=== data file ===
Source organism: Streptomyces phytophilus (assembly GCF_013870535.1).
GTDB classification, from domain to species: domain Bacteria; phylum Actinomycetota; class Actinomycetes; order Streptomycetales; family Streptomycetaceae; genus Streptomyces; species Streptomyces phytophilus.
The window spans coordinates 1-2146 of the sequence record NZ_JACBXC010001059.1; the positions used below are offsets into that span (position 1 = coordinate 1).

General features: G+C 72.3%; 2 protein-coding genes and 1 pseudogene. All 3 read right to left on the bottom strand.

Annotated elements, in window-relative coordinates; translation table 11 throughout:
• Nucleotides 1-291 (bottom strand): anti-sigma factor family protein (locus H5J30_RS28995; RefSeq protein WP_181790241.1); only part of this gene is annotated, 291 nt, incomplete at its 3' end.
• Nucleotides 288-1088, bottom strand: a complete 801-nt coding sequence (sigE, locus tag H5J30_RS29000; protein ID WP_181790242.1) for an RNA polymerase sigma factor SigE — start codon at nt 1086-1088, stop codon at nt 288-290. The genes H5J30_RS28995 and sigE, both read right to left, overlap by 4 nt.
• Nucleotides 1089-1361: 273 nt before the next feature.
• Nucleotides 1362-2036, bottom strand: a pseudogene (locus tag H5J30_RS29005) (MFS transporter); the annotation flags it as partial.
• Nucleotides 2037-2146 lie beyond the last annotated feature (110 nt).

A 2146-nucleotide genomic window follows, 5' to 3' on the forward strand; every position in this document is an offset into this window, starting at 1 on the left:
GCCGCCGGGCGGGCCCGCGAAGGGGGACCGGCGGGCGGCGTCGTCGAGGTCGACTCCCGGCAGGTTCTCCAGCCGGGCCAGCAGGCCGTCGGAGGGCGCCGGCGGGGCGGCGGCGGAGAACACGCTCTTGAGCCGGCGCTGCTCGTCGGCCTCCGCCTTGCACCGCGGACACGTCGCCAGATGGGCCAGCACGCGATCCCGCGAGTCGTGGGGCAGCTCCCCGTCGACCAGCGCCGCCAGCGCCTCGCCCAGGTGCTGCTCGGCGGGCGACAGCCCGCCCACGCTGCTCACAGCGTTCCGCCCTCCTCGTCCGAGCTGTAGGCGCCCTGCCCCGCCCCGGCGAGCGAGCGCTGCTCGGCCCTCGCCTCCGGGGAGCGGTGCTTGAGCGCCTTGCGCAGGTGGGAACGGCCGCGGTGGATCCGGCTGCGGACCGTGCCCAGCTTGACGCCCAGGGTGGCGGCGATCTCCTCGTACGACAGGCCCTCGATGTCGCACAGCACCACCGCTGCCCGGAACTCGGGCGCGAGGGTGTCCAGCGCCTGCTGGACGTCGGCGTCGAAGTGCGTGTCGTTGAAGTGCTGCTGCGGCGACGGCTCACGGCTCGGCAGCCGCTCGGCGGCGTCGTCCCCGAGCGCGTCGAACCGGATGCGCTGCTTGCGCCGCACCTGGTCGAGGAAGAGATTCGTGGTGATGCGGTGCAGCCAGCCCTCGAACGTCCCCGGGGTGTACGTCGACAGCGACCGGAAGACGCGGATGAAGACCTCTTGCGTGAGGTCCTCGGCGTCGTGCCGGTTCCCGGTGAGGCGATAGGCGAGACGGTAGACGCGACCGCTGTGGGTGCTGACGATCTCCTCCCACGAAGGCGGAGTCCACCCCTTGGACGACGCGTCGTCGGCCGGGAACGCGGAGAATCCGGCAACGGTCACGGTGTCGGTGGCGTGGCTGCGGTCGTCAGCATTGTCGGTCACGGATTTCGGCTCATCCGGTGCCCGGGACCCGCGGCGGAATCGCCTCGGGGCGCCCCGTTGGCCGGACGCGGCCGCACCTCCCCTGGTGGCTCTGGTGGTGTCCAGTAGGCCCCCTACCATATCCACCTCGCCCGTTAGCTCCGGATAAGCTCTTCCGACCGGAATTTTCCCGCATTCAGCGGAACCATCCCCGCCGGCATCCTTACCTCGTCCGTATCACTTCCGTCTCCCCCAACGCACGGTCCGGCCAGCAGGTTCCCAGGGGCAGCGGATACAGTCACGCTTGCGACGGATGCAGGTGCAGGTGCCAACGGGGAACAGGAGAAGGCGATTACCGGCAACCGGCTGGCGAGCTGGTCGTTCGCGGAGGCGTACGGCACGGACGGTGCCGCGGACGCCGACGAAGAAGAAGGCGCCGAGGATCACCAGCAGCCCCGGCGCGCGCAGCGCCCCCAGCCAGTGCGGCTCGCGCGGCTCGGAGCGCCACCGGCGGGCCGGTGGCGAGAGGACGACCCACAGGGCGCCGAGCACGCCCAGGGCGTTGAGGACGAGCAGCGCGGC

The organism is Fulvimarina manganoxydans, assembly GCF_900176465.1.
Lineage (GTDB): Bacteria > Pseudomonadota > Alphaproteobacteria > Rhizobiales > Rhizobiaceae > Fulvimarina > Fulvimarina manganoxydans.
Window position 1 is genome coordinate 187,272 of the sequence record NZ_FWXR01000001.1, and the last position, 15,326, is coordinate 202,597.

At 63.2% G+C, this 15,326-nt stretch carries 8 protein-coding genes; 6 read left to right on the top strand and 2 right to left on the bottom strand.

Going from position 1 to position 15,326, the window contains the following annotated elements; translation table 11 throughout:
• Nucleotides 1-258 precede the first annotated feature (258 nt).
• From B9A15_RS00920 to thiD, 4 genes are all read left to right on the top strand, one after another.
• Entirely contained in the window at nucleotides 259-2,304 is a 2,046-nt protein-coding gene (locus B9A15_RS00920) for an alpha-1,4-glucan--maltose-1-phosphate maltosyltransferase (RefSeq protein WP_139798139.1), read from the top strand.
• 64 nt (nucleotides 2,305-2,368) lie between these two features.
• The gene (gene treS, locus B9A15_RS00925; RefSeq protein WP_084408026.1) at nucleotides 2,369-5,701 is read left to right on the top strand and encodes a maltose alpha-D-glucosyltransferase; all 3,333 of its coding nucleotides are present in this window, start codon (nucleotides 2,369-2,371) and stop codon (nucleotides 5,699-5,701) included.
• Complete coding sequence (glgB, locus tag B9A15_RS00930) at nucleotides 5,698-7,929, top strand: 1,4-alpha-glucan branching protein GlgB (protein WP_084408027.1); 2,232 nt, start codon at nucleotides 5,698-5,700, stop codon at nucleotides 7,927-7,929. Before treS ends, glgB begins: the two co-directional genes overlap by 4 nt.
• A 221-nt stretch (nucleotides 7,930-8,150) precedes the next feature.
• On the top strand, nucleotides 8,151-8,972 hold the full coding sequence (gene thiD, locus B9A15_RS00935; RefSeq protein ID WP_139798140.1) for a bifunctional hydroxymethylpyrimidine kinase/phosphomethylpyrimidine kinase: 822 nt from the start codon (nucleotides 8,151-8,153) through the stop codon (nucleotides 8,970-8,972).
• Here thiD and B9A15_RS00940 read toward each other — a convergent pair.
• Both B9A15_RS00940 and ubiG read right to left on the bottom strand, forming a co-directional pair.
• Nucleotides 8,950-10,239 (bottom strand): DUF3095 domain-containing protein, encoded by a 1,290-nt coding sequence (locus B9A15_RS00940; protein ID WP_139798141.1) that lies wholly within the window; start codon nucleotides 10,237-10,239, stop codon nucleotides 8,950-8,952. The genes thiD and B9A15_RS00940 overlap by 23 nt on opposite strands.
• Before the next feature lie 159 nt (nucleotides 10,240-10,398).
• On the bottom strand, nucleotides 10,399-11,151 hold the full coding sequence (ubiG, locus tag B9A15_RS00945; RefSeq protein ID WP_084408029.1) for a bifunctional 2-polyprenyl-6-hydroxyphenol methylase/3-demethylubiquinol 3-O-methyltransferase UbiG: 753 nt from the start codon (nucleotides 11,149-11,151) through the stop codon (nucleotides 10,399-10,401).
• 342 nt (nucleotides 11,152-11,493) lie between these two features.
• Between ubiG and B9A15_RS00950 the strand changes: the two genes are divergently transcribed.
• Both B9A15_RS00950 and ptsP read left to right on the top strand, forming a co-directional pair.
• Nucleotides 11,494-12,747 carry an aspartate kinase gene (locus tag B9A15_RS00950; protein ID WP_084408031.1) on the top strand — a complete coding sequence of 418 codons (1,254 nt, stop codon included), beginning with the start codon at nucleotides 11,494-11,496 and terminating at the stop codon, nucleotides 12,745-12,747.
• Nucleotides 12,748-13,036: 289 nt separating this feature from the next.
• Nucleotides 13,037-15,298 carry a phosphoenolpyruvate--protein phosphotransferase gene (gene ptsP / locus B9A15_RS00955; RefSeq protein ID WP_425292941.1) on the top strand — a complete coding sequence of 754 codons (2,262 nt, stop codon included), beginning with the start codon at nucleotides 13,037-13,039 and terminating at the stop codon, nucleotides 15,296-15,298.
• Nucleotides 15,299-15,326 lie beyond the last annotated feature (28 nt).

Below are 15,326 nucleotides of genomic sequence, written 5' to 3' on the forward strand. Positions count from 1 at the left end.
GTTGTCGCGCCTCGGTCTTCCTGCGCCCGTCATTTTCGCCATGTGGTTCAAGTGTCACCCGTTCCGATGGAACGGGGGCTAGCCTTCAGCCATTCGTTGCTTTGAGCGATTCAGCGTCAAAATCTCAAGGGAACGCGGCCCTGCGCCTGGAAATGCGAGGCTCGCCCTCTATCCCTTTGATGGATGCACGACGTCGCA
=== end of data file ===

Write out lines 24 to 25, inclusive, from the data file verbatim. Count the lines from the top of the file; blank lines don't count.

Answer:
• A 221-nt stretch (nucleotides 7,930-8,150) precedes the next feature.
• On the top strand, nucleotides 8,151-8,972 hold the full coding sequence (gene thiD, locus B9A15_RS00935; RefSeq protein ID WP_139798140.1) for a bifunctional hydroxymethylpyrimidine kinase/phosphomethylpyrimidine kinase: 822 nt from the start codon (nucleotides 8,151-8,153) through the stop codon (nucleotides 8,970-8,972).